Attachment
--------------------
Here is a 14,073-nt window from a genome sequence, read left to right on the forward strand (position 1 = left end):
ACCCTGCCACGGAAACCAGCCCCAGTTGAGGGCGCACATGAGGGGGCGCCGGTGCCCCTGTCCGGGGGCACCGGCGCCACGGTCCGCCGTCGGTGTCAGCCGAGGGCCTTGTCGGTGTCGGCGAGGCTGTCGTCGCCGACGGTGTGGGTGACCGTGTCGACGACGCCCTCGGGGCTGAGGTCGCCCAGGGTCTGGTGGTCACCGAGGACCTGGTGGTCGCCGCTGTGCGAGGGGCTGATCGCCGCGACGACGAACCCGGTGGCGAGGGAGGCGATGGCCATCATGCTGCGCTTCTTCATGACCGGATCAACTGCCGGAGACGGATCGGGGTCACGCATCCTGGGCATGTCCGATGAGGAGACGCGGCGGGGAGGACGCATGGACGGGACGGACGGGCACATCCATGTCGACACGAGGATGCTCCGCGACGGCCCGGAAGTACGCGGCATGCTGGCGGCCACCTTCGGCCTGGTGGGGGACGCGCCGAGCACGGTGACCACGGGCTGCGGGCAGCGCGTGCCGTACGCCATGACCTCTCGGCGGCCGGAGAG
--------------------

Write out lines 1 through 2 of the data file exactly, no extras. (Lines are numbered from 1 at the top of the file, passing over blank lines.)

Here is a 14,073-nt window from a genome sequence, read left to right on the forward strand (position 1 = left end):
ACCCTGCCACGGAAACCAGCCCCAGTTGAGGGCGCACATGAGGGGGCGCCGGTGCCCCTGTCCGGGGGCACCGGCGCCACGGTCCGCCGTCGGTGTCAGCCGAGGGCCTTGTCGGTGTCGGCGAGGCTGTCGTCGCCGACGGTGTGGGTGACCGTGTCGACGACGCCCTCGGGGCTGAGGTCGCCCAGGGTCTGGTGGTCACCGAGGACCTGGTGGTCGCCGCTGTGCGAGGGGCTGATCGCCGCGACGACGAACCCGGTGGCGAGGGAGGCGATGGCCATCATGCTGCGCTTCTTCATGACCGGATCAACTGCCGGAGACGGATCGGGGTCACGCATCCTGGGCATGTCCGATGAGGAGACGCGGCGGGGAGGACGCATGGACGGGACGGACGGGCACATCCATGTCGACACGAGGATGCTCCGCGACGGCCCGGAAGTACGCGGCATGCTGGCGGCCACCTTCGGCCTGGTGGGGGACGCGCCGAGCACGGTGACCACGGGCTGCGGGCAGCGCGTGCCGTACGCCATGACCTCTCGGCGGCCGGAGAG